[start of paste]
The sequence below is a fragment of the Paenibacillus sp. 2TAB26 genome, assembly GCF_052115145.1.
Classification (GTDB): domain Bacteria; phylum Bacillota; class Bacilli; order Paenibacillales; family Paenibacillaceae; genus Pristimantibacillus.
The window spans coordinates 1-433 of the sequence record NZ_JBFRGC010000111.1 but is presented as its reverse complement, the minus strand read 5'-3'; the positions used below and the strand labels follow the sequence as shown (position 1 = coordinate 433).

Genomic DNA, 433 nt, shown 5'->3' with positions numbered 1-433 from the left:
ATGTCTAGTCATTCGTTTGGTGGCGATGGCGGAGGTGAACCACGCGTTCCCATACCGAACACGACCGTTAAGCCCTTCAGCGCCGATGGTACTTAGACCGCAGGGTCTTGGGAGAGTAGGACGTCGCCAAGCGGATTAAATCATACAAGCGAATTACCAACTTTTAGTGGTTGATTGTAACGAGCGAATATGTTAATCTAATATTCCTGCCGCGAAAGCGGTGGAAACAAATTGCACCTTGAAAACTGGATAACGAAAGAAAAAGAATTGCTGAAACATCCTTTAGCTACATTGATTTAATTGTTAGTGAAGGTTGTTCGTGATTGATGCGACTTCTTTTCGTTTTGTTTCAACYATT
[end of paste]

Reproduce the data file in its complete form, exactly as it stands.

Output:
The sequence below is a fragment of the Paenibacillus sp. 2TAB26 genome, assembly GCF_052115145.1.
Classification (GTDB): domain Bacteria; phylum Bacillota; class Bacilli; order Paenibacillales; family Paenibacillaceae; genus Pristimantibacillus.
The window spans coordinates 1-433 of the sequence record NZ_JBFRGC010000111.1 but is presented as its reverse complement, the minus strand read 5'-3'; the positions used below and the strand labels follow the sequence as shown (position 1 = coordinate 433).

Genomic DNA, 433 nt, shown 5'->3' with positions numbered 1-433 from the left:
ATGTCTAGTCATTCGTTTGGTGGCGATGGCGGAGGTGAACCACGCGTTCCCATACCGAACACGACCGTTAAGCCCTTCAGCGCCGATGGTACTTAGACCGCAGGGTCTTGGGAGAGTAGGACGTCGCCAAGCGGATTAAATCATACAAGCGAATTACCAACTTTTAGTGGTTGATTGTAACGAGCGAATATGTTAATCTAATATTCCTGCCGCGAAAGCGGTGGAAACAAATTGCACCTTGAAAACTGGATAACGAAAGAAAAAGAATTGCTGAAACATCCTTTAGCTACATTGATTTAATTGTTAGTGAAGGTTGTTCGTGATTGATGCGACTTCTTTTCGTTTTGTTTCAACYATT